Note: As you read Chip Shots, I just wanted you to know that this week’s edition is coming to you straight from the middle of the Gulf of Mexico as I’m on a seven-day cruise so I can re-charge my batteries for what I know will be a very demanding and exciting ‘Major’ golf season.
The very first U.S. Open Championship was played back in 1895. This upcoming June marks the fourth time it will be contested at Shinnecock Hills Golf Club.
In 1986, circumstances changed the fortunes of the United States Golf Association (USGA), the U.S. Open’s governing body, in a huge way. Sometime in the early 80s the USGA made the decision that they wanted the U.S. Open to be played at Shinnecock. The first time was in 1895 and it was the second ever U.S. Open Championship.
A meeting was held in the Shinnecock Clubhouse, which is the oldest clubhouse in the country. The USGA presentation was made by Frank Hannigan, the executive director of the USGA at the time. As the meeting was coming to the end, the membership let the USGA know that they weren’t really interested in hosting a U.S. Open at Shinnecock.
Hannigan, on the spur of the moment, suggested that the USGA might just rent the course and run the event themselves. The Shinnecock membership liked that idea and an agreement was reached.
The silver lining was that all U.S. Open Championship merchandise was part of the deal and all sales would be handled by the USGA. That strategic move has put hundreds of millions of dollars in the coffers of the USGA.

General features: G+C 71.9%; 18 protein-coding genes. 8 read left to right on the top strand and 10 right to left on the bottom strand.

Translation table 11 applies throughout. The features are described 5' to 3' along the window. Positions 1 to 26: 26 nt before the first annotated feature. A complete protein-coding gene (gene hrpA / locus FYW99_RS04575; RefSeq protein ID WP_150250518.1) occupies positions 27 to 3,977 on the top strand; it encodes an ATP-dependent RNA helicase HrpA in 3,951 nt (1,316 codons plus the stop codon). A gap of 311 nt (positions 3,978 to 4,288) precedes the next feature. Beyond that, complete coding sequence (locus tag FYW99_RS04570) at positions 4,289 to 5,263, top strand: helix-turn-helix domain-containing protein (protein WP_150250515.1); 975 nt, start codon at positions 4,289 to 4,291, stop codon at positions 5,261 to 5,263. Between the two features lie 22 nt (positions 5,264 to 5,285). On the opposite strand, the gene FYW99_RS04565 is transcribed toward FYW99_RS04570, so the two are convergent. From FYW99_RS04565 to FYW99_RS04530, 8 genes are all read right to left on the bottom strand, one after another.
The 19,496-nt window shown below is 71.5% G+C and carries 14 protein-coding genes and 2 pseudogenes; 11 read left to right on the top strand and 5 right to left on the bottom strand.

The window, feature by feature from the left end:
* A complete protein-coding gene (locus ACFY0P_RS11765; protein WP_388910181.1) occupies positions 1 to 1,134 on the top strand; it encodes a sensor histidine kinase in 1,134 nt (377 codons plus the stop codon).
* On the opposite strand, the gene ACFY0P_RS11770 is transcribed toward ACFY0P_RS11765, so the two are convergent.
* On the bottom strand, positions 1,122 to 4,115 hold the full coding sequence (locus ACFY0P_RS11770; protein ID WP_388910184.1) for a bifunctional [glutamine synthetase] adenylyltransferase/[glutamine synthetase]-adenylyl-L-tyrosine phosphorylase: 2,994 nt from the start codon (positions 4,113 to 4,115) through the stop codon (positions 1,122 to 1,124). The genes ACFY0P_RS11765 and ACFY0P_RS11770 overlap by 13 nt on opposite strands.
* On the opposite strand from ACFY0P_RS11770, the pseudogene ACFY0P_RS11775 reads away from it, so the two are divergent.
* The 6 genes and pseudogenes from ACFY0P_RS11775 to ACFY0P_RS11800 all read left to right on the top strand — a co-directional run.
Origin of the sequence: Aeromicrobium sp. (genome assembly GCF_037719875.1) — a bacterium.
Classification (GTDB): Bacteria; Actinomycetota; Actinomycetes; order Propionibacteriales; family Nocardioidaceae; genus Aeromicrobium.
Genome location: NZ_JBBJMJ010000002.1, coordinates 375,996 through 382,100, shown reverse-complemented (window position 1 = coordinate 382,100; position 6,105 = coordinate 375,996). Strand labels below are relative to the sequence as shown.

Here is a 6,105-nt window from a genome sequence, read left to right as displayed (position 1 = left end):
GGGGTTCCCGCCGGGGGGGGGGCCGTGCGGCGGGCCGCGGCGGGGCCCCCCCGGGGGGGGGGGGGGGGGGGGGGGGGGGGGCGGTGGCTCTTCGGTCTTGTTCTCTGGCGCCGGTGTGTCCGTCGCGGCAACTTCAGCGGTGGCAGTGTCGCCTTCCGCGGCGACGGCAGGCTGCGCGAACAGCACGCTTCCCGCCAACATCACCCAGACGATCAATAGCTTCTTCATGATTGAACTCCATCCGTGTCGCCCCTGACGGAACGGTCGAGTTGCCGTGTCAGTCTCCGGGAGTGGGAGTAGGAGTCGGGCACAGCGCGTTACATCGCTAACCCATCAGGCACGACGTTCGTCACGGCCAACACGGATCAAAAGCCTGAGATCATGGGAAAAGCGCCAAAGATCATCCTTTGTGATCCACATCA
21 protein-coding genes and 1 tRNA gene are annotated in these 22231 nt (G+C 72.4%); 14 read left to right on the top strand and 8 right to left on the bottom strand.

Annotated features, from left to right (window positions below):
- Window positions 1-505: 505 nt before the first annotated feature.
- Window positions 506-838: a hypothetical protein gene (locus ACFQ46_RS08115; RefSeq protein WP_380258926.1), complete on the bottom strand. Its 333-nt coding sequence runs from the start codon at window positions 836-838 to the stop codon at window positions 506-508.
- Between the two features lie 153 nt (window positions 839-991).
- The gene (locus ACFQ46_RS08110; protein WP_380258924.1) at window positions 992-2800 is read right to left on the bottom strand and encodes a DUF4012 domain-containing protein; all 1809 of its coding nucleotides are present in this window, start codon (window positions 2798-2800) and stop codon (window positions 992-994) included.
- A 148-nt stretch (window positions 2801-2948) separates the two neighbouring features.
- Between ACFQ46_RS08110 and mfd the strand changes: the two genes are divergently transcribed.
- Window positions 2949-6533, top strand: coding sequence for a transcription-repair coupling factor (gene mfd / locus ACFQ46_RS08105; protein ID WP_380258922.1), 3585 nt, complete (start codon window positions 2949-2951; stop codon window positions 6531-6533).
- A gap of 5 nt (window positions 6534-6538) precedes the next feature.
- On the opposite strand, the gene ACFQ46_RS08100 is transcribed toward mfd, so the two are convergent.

Plans for this year’s U.S. Open have the merchandise tent open for business starting the Thursday through Sunday the week before, and the good news is that it will be open to the public with no ticket required to gain admission to the merchandise tent on those four days.
The title said…Shinnecock to alter format…well, for the first time ever there will be no 18-hole playoff on the Monday after in the event of a tie after 72 holes. The USGA decided to change the rules earlier this year, which means that in the event of a tie a two-hole aggregate playoff will decide the winner—unless it doesn’t. If it’s still tied after two holes of aggregate score, then sudden death match play will be played until there is a champion.
So, the question is why mess with this 18-hole playoff tradition? The obvious answer is that it is not ideal for television. Fox Sports, who paid billions for the exclusive TV rights, has to be delighted with the new format that all but guarantees them a champion Sunday.
Based on some excellent research by Gary Van Sickle, current president of the Golf Writers Association, had this new format been in place in previous US Opens, history would be drastically different.
In 1913, a 21-year-old caddie, Francis Ouimet, won in an18-hole playoff. With this new system, he would have lost. Sam Sneed, one of the all-time greats in the game, never did win a U.S. Open but under the new rule, he would have won the 1947 US Open instead of Lou Worsham. In 1950, Ben Hogan, just 16 months after his near-fatal bus crash, would have lost at Merion if this new format was in place. In 1963, an 18-hole playoff identified Julius Boros as champion. In a two-hole playoff, the winner would have been Jacky Cupid. Don’t you just love it? These are just some examples how golf history as we know it would have been totally different.
It’s no secret television pays the bills and gets to call the shots, but, having covered this game for such a long time, I wish that in the battle of the T’s, tradition versus television, that tradition had come out on top.